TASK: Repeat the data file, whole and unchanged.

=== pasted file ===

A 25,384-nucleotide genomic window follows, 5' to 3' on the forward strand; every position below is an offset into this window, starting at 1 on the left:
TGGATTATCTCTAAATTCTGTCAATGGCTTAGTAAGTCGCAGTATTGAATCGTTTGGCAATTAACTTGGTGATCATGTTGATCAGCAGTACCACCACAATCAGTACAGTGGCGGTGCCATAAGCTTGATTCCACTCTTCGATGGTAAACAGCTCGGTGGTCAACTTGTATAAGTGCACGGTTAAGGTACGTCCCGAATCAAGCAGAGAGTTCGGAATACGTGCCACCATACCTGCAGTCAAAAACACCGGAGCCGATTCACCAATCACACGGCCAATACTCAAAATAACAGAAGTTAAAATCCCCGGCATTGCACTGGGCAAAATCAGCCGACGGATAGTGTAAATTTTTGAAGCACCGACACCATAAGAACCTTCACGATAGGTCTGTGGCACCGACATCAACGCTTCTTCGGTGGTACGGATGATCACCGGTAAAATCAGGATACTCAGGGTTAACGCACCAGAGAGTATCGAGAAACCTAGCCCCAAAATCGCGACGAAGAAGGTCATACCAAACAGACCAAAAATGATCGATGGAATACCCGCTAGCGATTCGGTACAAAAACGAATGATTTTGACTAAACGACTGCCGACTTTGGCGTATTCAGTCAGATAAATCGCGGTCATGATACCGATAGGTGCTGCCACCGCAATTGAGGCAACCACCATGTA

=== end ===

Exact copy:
A 25,384-nucleotide genomic window follows, 5' to 3' on the forward strand; every position below is an offset into this window, starting at 1 on the left:
TGGATTATCTCTAAATTCTGTCAATGGCTTAGTAAGTCGCAGTATTGAATCGTTTGGCAATTAACTTGGTGATCATGTTGATCAGCAGTACCACCACAATCAGTACAGTGGCGGTGCCATAAGCTTGATTCCACTCTTCGATGGTAAACAGCTCGGTGGTCAACTTGTATAAGTGCACGGTTAAGGTACGTCCCGAATCAAGCAGAGAGTTCGGAATACGTGCCACCATACCTGCAGTCAAAAACACCGGAGCCGATTCACCAATCACACGGCCAATACTCAAAATAACAGAAGTTAAAATCCCCGGCATTGCACTGGGCAAAATCAGCCGACGGATAGTGTAAATTTTTGAAGCACCGACACCATAAGAACCTTCACGATAGGTCTGTGGCACCGACATCAACGCTTCTTCGGTGGTACGGATGATCACCGGTAAAATCAGGATACTCAGGGTTAACGCACCAGAGAGTATCGAGAAACCTAGCCCCAAAATCGCGACGAAGAAGGTCATACCAAACAGACCAAAAATGATCGATGGAATACCCGCTAGCGATTCGGTACAAAAACGAATGATTTTGACTAAACGACTGCCGACTTTGGCGTATTCAGTCAGATAAATCGCGGTCATGATACCGATAGGTGCTGCCACCGCAATTGAGGCAACCACCATGTA